-- About 75,000 albums were released in 2010, according to Nielsen, down 22% from 96,000 in 2009. Yeah, that's a big drop - especially when you consider that it includes both digital and physical formats. In fact, the number of new releases peaked in 2008 at 106,000. With 75,000 new releases in 2010, we're back to where we stood in 2006 (76,000 new releases that year).
Why the drop? It's probably not because there is any more or less incentive to release music. The theory that file sharing has had a "muted" impact on artist's incentive to create was introduced last year by professors Felix Oberholzer-Gee and Koleman Strumpf. "Since the advent of file sharing, the production of music, books, and movies has increased sharply," they wrote in a January 2010 paper that showed the rise in the number of new releases each year (as measured by Nielsen). Now that the number of new releases has plummeted, the professors should revisit their theory.
Chances are the drop is a distribution issue. In recent years, digital distribution opened the floodgates for everything from Indian ragas to West African highlife to have access to the U.S. market. Now the flow of releases is slowing as labels and distributors have fewer new (to this market) titles to toss into the market.
Not only were fewer albums released, but the weakest sellers took up a smaller share of new release sales. The 60,000 titles that sold from 1 to 100 units represented 0.7% of all sales from titles released in 2010. In 2009, 0.9% of sales came from the 80,000 titles that sold from 1 to 100 units. So there were quite a few new albums that sold fewer than t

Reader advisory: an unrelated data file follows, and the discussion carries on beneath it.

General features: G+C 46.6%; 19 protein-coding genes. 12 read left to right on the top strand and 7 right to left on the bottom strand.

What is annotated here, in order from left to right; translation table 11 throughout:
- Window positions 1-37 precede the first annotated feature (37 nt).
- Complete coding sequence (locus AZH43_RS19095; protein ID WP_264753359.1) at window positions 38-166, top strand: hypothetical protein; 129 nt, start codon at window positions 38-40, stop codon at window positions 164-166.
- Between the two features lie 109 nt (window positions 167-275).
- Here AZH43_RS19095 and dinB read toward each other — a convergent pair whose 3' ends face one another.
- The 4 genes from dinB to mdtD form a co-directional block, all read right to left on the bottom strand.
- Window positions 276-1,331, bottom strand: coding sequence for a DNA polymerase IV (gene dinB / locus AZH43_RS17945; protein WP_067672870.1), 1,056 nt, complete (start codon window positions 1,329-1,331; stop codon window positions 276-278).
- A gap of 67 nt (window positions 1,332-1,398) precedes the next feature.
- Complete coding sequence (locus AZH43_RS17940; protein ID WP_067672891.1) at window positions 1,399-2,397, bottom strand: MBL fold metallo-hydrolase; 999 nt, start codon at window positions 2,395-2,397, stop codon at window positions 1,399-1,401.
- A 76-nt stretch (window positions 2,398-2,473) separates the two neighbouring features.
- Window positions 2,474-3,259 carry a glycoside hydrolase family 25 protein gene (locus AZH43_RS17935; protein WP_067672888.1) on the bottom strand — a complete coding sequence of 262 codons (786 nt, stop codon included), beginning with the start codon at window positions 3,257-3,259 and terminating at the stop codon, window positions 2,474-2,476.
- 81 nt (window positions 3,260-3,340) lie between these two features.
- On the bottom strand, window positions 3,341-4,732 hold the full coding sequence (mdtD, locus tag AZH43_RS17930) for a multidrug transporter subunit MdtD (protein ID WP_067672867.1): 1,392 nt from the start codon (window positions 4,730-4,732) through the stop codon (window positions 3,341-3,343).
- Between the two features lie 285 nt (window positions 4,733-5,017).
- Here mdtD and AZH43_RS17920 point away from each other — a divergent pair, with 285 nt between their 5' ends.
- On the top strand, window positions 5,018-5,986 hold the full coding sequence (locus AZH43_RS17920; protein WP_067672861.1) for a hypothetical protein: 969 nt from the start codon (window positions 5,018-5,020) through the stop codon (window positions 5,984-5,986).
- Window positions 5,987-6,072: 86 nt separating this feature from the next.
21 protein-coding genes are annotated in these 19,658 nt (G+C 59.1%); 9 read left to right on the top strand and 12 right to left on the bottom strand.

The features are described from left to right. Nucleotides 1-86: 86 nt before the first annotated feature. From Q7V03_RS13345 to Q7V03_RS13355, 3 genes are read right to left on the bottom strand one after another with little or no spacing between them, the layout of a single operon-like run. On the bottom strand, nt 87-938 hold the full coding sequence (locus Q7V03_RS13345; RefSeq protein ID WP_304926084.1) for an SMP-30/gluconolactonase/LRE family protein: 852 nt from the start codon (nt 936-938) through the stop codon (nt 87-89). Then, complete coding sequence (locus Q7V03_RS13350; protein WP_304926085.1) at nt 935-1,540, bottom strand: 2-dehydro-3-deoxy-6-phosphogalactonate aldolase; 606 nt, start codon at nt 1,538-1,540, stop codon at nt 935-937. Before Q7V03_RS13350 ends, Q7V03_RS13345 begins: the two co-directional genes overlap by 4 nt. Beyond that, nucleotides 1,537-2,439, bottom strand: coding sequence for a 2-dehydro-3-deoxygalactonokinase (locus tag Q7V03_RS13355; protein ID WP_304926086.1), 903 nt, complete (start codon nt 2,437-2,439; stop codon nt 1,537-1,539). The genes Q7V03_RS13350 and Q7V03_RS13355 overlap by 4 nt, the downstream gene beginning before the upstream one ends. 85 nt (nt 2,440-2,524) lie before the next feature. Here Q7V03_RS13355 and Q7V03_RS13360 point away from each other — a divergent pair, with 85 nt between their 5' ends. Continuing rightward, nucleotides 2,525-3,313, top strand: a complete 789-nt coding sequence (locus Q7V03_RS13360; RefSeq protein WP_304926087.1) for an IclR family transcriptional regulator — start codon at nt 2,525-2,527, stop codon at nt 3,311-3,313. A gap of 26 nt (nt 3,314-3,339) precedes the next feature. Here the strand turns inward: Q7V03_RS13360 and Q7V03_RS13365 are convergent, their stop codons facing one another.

Put another way, the 60,000 new releases that sold 100 or fewer units averaged just 13.3 units per title.
-- Apple has bolstered its App Review Guidelines, which set rules for app developers. Some of the new additions deal with the controversial rules for in-app subscriptions. Others address other areas such as copyright infringement and personal data.
One section deals with "simply web sites bundled as apps," which are nothing more than an app that acts as a link to an external web site. Another section deals tells developers that media-only apps that be submitted to the iTunes store - so an app that has nothing more than a song or album should be sold as a song or album in the iTunes Music Store.
It's good to see Apple setting and enforcing rules and guidelines. Google's Android Market seems like the Wild West in comparison. Even though Google has written rules for app developers, Android Market is filled with apps that act as MP3 search engines (not general search engines, but MP3 search engines) and download files directly to the mobile device. Free music, in other words. Some apps facilitate the downloading by offering lists such as Billboard's Hot 100. The Market also has apps that concert YouTube videos into downloadable MP3 files. (The Unofficial Apple Weblog, Apple Insider)
-- Here's another item on the different approaches to ticketing. Mark Tacchi, president and CEO of San Francisco-based ticketing company Vendini, had this to say in an article at TicketNews:
"Nowadays, if you want tickets you go to Google, not just Ticketmaster, and venues are realizing that. They spent money creating and marketing their brand, and they're realizing that they don't need to send their customers to another, outside brand to buy tickets."
What we have here is the white label approach vs. the one-stop shop approach. Vendini, which claims over 1,500 clients and over 11 million tickets per year, says venues want more control over their pricing and fees. And that's just what
But Ticketmaster gives venues one of the most popular ecommerce destinations and it plays up that advantage. Yesterday's Business Matters column included some quotes from Ticketmaster CEO from Tuesday's Goldman Sachs conference in which he espoused the advantages of having a strong ticketing brand and a go-to ecommerce site. Live Nation chairman Irving Azoff said the same thing in an interview with Billboard a few weeks ago. ( Ticket News)